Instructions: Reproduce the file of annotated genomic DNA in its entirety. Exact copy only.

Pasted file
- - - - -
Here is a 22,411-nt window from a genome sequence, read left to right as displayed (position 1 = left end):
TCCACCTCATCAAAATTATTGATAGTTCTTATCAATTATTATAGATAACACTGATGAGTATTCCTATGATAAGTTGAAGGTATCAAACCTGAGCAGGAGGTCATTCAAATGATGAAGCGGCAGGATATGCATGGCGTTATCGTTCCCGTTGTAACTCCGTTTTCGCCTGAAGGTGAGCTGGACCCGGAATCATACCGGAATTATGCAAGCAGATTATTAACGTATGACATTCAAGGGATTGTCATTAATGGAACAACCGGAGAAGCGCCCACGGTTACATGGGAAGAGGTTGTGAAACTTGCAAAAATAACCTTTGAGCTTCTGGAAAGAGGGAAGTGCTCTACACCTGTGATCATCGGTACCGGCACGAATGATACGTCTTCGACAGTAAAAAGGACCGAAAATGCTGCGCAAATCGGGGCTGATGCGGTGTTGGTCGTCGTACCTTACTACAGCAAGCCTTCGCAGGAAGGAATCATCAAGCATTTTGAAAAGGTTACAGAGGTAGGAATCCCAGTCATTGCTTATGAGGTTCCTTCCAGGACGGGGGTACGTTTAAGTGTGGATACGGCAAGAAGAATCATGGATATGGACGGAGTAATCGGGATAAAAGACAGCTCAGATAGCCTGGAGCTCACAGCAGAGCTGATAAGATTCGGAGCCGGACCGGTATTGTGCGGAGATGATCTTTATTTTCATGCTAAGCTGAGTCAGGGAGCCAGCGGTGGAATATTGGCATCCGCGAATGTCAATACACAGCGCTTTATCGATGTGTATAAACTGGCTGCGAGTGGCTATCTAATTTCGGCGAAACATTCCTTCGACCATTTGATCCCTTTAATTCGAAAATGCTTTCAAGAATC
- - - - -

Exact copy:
Here is a 22,411-nt window from a genome sequence, read left to right as displayed (position 1 = left end):
TCCACCTCATCAAAATTATTGATAGTTCTTATCAATTATTATAGATAACACTGATGAGTATTCCTATGATAAGTTGAAGGTATCAAACCTGAGCAGGAGGTCATTCAAATGATGAAGCGGCAGGATATGCATGGCGTTATCGTTCCCGTTGTAACTCCGTTTTCGCCTGAAGGTGAGCTGGACCCGGAATCATACCGGAATTATGCAAGCAGATTATTAACGTATGACATTCAAGGGATTGTCATTAATGGAACAACCGGAGAAGCGCCCACGGTTACATGGGAAGAGGTTGTGAAACTTGCAAAAATAACCTTTGAGCTTCTGGAAAGAGGGAAGTGCTCTACACCTGTGATCATCGGTACCGGCACGAATGATACGTCTTCGACAGTAAAAAGGACCGAAAATGCTGCGCAAATCGGGGCTGATGCGGTGTTGGTCGTCGTACCTTACTACAGCAAGCCTTCGCAGGAAGGAATCATCAAGCATTTTGAAAAGGTTACAGAGGTAGGAATCCCAGTCATTGCTTATGAGGTTCCTTCCAGGACGGGGGTACGTTTAAGTGTGGATACGGCAAGAAGAATCATGGATATGGACGGAGTAATCGGGATAAAAGACAGCTCAGATAGCCTGGAGCTCACAGCAGAGCTGATAAGATTCGGAGCCGGACCGGTATTGTGCGGAGATGATCTTTATTTTCATGCTAAGCTGAGTCAGGGAGCCAGCGGTGGAATATTGGCATCCGCGAATGTCAATACACAGCGCTTTATCGATGTGTATAAACTGGCTGCGAGTGGCTATCTAATTTCGGCGAAACATTCCTTCGACCATTTGATCCCTTTAATTCGAAAATGCTTTCAAGAATC